But with 20-20 hindsight, perhaps Israel took the right tack here, regardless of the motive behind it.  There will no doubt be plenty of accusations flying and fingers pointing, as there are those who thought it was way past time for a representative of the Arab or Muslim world to lead UNESCO, but they should have chosen their candidate more wisely.  And the accusation that "a small country like Israel has been able to control so many powerful countries from the West" will perhaps get just a bit less traction. 

Rosh HaShana 5770

L'Shana tova tikatevu v'teychatemu!

May all who are celebrating Rosh Hashana be inscribed and sealed for a happy, healthy and prosperous New Year.

shofar and rimon.jpg
and Shabbat Shalom.

Too horrible

Almost too much to bear.

"Our heart breaks for Rona Ramon, Assaf's siblings, and the whole Ramon family," Defense Minister Ehud Barak said on Sunday evening, in his first public statement on the death of IAF officer Lt. Assaf Ramon, who was killed on Sunday after the F-16 he was piloting crashed into the southern Hebron hills.

"However, we must continue to build our strength, while extending our hand to peace," Barak said, during a joint press conference with US Mideast envoy George Mitchell.

Deputy commander of the IAF, Brig.-Gen. Yohanan Locker, also expressed sadness and offered condolences on the death of Ramon.

"This is a very difficult day for the IAF especially considering that this is the second time the Ramon family has been struck by a tragedy," said Locker said at a Tel Aviv press conference.

"The Ramon family lost Ilan, the first Israeli astronaut and his son Assaf - both exemplary officers and role models for many people in Israel."

Our deepest sympathies and prayers go out to the Ramon family and to Assaf's colleagues, friends and compatriots.

Back where I belong


After unceremoniously losing its former home and parking publicly at Blogger (and less publicly at for ... oy, almost a year and a half (procrastination is my middle name) ... InContext is back in the blue. 

More gratitude than I can possibly express to Sol, without whom I would have lost most of my archives and whose patience and encouragement in helping me to get set up here would make saints faint.

Many thanks also to Soccer Dad for having and passing on to me the inspired idea for the url.

Hey, I'm happy.

Shabbat Shalom.

Eight years and counting

Victor Davis Hanson:

In short, we are reaching a critical moment of clarity. We continue practices that we say are either futile or wrong, and we demonize their architects in speech even as we ratify them through action. At some date, the Democrats and Obama may well close Guantanamo, try our own CIA interrogators, cease tribunals and renditions, ground the Predators, pull out of Afghanistan and Iraq, reach out to Iran and Syria, and distance the United States from Israel.

At that point, when liberal deeds at last match liberal rhetoric, the great 9/11 debate of the last eight years -- are we still in lethal danger from radical elements of Islam or not? -- will finally be decided by either our continued safety or another September 11.
According to a Rasmussen survey published today,

Forty-nine percent (49%) of Americans believe that most of their fellow countrymen have already forgotten the impact of the September 11, 2001 terrorist attacks in which 3,000 died.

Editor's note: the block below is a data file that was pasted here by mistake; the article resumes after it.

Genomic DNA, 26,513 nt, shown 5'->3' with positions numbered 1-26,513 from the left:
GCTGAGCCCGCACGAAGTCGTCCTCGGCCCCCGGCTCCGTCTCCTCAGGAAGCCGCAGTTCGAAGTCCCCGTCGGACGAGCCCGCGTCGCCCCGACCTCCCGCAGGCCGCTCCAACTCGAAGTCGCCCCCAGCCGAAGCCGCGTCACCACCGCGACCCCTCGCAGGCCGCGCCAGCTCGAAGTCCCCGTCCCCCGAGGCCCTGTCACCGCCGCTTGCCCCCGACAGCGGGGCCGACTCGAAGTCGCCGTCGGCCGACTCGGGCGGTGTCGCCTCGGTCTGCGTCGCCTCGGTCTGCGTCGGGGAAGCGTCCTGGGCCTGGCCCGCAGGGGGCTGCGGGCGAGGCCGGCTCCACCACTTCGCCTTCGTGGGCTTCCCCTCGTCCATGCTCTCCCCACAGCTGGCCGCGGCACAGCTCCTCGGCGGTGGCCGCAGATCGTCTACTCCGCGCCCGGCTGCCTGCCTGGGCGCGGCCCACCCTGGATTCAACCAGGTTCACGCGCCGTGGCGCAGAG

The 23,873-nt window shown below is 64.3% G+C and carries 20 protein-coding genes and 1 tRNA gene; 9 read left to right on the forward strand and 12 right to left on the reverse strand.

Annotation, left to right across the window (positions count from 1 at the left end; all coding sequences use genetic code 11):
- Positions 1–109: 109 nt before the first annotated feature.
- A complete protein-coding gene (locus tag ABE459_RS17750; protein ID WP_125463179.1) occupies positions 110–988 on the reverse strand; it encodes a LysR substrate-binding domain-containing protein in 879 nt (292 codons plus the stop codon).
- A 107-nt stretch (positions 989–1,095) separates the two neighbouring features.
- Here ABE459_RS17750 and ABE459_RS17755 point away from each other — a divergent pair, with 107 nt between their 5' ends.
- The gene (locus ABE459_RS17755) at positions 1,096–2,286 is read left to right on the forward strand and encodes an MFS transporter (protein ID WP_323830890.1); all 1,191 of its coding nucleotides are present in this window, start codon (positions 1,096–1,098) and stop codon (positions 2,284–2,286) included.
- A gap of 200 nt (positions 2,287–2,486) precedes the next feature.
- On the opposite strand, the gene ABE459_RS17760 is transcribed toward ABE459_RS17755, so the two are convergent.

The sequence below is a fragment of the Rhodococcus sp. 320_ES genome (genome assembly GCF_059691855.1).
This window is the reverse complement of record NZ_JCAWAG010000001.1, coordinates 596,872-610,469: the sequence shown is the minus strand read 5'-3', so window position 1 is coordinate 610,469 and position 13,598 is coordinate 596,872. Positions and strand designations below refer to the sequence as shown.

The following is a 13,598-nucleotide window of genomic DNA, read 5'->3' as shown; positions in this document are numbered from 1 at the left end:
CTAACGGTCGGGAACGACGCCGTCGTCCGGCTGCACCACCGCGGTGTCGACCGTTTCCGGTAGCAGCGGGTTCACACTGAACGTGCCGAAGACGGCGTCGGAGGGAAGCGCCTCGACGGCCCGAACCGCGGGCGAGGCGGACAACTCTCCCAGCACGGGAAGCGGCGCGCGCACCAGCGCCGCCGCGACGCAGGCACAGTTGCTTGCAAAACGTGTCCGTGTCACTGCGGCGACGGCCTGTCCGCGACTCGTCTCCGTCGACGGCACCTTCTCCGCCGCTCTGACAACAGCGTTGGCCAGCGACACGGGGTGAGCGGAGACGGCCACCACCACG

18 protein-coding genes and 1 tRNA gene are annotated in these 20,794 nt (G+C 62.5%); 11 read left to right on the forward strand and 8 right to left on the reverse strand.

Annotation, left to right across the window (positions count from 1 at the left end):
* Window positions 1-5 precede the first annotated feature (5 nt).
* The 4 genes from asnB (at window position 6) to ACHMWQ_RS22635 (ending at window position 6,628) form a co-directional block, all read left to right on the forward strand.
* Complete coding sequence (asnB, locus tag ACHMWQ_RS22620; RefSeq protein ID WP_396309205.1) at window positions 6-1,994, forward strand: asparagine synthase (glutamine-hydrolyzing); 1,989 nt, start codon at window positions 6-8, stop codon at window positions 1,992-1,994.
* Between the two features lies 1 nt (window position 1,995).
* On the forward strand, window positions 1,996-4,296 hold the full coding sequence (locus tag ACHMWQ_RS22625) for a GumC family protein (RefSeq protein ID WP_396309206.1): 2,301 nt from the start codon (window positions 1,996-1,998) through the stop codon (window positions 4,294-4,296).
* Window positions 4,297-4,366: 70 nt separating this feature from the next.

And at first glance, it appears that opinion splits along party lines.  But read on. 

Republicans are more than twice as likely as Democrats to say most Americans have forgotten the impact of the events of September 11, a view shared by 52% of adults not affiliated with either political party.

Interesting.  So perhaps not so politically partisan after all.  I do, by the way, remember the impact of those events, with crystal clarity.  I intend to keep on remembering.

Here's a bit of trivia, FWIW.  On September 10, 2001, the Dow Jones Industrial Average closed at 9,605.51.  On September 10, 2009, it closed at 9,627.48.

Faye Fiore in The LA Times:

As anniversaries go, eight years isn't much of a milestone. The traditional wedding anniversary gift for eight isn't silver or gold, it's pottery: useful and durable, but fragile nonetheless.

In the first few years, the entire country braced for an attack on every holiday, every major sports event, every anniversary.  We don't do that any more.  Security is ramped up and proper precautions are taken, but most of us don't spend the day anxiously watching the sky.  That's a good thing, I guess. 

But we shouldn't forget to thank those who are always watching for us and who have kept us safe these eight years.  We shouldn't ever forget.

Testing the waters


Ah!  At last!  A home of my own?



This site is still in progress.  Pardon us while we fix the place up a bit.

Weekend reading


Two items in the news lately, both of which have been magnets for a great deal of misinformation, are the subject of two different monographs, both published by Nadav Shragai through the auspices of the Jerusalem Center for Public Affairs.

Last August, Shragai presented "Releasing Terrorists: New Victims Pay the Price." In the midst of the false rumors and ridiculous demands coming fast and furious with respect to the ever "imminent" release of Gilad Schalit, this piece is more relevant than ever.

More recently, Shragai wrote an in-depth analysis of "The U.S.-Israeli Dispute over Building in Jerusalem: The Sheikh Jarrah-Shimon HaTzadik Neighborhood." It's an especially important read in light of the continuing escalation of the building issue and the heat that's obscuring the issue from both sides.

Shabbat Shalom.